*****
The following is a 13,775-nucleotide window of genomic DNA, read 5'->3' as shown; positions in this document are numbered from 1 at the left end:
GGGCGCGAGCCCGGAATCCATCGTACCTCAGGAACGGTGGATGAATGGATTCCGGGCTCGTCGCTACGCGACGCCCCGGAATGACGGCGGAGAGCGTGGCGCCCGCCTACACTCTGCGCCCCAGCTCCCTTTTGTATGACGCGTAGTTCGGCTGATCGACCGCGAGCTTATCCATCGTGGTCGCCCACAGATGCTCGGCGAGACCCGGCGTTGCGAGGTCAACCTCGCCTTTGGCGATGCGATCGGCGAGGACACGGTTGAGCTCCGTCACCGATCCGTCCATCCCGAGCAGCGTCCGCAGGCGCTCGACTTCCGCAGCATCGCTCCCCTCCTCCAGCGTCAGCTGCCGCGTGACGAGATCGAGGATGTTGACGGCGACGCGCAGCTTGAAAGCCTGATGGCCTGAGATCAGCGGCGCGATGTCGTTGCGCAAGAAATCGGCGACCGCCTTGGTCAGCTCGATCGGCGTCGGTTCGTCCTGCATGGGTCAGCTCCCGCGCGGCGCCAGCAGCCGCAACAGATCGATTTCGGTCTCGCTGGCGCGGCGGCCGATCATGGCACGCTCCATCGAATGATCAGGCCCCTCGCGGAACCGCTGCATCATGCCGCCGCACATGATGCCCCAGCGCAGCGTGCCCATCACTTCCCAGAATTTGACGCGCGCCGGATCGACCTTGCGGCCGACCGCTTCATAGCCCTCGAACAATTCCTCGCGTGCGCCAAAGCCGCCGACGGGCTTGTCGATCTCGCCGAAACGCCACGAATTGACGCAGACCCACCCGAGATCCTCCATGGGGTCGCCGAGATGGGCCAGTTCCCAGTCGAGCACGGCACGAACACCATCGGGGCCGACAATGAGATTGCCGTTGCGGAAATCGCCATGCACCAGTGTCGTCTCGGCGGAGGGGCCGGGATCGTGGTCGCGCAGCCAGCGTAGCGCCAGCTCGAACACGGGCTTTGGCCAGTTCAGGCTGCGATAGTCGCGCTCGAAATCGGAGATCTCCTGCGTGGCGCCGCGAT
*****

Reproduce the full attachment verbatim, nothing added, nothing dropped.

The following is a 13,775-nucleotide window of genomic DNA, read 5'->3' as shown; positions in this document are numbered from 1 at the left end:
GGGCGCGAGCCCGGAATCCATCGTACCTCAGGAACGGTGGATGAATGGATTCCGGGCTCGTCGCTACGCGACGCCCCGGAATGACGGCGGAGAGCGTGGCGCCCGCCTACACTCTGCGCCCCAGCTCCCTTTTGTATGACGCGTAGTTCGGCTGATCGACCGCGAGCTTATCCATCGTGGTCGCCCACAGATGCTCGGCGAGACCCGGCGTTGCGAGGTCAACCTCGCCTTTGGCGATGCGATCGGCGAGGACACGGTTGAGCTCCGTCACCGATCCGTCCATCCCGAGCAGCGTCCGCAGGCGCTCGACTTCCGCAGCATCGCTCCCCTCCTCCAGCGTCAGCTGCCGCGTGACGAGATCGAGGATGTTGACGGCGACGCGCAGCTTGAAAGCCTGATGGCCTGAGATCAGCGGCGCGATGTCGTTGCGCAAGAAATCGGCGACCGCCTTGGTCAGCTCGATCGGCGTCGGTTCGTCCTGCATGGGTCAGCTCCCGCGCGGCGCCAGCAGCCGCAACAGATCGATTTCGGTCTCGCTGGCGCGGCGGCCGATCATGGCACGCTCCATCGAATGATCAGGCCCCTCGCGGAACCGCTGCATCATGCCGCCGCACATGATGCCCCAGCGCAGCGTGCCCATCACTTCCCAGAATTTGACGCGCGCCGGATCGACCTTGCGGCCGACCGCTTCATAGCCCTCGAACAATTCCTCGCGTGCGCCAAAGCCGCCGACGGGCTTGTCGATCTCGCCGAAACGCCACGAATTGACGCAGACCCACCCGAGATCCTCCATGGGGTCGCCGAGATGGGCCAGTTCCCAGTCGAGCACGGCACGAACACCATCGGGGCCGACAATGAGATTGCCGTTGCGGAAATCGCCATGCACCAGTGTCGTCTCGGCGGAGGGGCCGGGATCGTGGTCGCGCAGCCAGCGTAGCGCCAGCTCGAACACGGGCTTTGGCCAGTTCAGGCTGCGATAGTCGCGCTCGAAATCGGAGATCTCCTGCGTGGCGCCGCGAT